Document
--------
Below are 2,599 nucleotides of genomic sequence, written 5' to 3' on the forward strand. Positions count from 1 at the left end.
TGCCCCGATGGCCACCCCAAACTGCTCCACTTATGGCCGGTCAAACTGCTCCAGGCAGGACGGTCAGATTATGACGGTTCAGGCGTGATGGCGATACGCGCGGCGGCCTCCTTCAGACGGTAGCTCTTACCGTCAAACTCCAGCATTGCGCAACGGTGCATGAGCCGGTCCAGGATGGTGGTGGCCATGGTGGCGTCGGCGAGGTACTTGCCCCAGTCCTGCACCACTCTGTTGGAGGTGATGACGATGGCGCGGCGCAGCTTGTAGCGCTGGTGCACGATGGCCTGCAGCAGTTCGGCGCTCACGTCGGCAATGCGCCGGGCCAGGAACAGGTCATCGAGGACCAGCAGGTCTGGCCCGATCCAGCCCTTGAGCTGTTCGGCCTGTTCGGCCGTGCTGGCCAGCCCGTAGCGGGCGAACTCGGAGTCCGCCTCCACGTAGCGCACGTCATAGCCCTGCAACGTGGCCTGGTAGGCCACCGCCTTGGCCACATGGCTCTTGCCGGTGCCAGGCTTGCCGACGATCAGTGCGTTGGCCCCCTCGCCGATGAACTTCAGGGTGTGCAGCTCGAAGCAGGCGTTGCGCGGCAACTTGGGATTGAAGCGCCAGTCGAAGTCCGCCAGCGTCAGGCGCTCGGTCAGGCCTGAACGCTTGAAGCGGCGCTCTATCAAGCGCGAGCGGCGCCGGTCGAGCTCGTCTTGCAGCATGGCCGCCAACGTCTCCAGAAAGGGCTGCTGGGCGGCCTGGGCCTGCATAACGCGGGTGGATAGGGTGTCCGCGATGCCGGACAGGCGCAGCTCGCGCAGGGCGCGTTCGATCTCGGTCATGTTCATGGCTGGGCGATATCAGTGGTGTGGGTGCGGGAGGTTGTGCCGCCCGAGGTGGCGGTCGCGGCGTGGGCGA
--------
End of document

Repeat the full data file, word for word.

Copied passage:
Below are 2,599 nucleotides of genomic sequence, written 5' to 3' on the forward strand. Positions count from 1 at the left end.
TGCCCCGATGGCCACCCCAAACTGCTCCACTTATGGCCGGTCAAACTGCTCCAGGCAGGACGGTCAGATTATGACGGTTCAGGCGTGATGGCGATACGCGCGGCGGCCTCCTTCAGACGGTAGCTCTTACCGTCAAACTCCAGCATTGCGCAACGGTGCATGAGCCGGTCCAGGATGGTGGTGGCCATGGTGGCGTCGGCGAGGTACTTGCCCCAGTCCTGCACCACTCTGTTGGAGGTGATGACGATGGCGCGGCGCAGCTTGTAGCGCTGGTGCACGATGGCCTGCAGCAGTTCGGCGCTCACGTCGGCAATGCGCCGGGCCAGGAACAGGTCATCGAGGACCAGCAGGTCTGGCCCGATCCAGCCCTTGAGCTGTTCGGCCTGTTCGGCCGTGCTGGCCAGCCCGTAGCGGGCGAACTCGGAGTCCGCCTCCACGTAGCGCACGTCATAGCCCTGCAACGTGGCCTGGTAGGCCACCGCCTTGGCCACATGGCTCTTGCCGGTGCCAGGCTTGCCGACGATCAGTGCGTTGGCCCCCTCGCCGATGAACTTCAGGGTGTGCAGCTCGAAGCAGGCGTTGCGCGGCAACTTGGGATTGAAGCGCCAGTCGAAGTCCGCCAGCGTCAGGCGCTCGGTCAGGCCTGAACGCTTGAAGCGGCGCTCTATCAAGCGCGAGCGGCGCCGGTCGAGCTCGTCTTGCAGCATGGCCGCCAACGTCTCCAGAAAGGGCTGCTGGGCGGCCTGGGCCTGCATAACGCGGGTGGATAGGGTGTCCGCGATGCCGGACAGGCGCAGCTCGCGCAGGGCGCGTTCGATCTCGGTCATGTTCATGGCTGGGCGATATCAGTGGTGTGGGTGCGGGAGGTTGTGCCGCCCGAGGTGGCGGTCGCGGCGTGGGCGA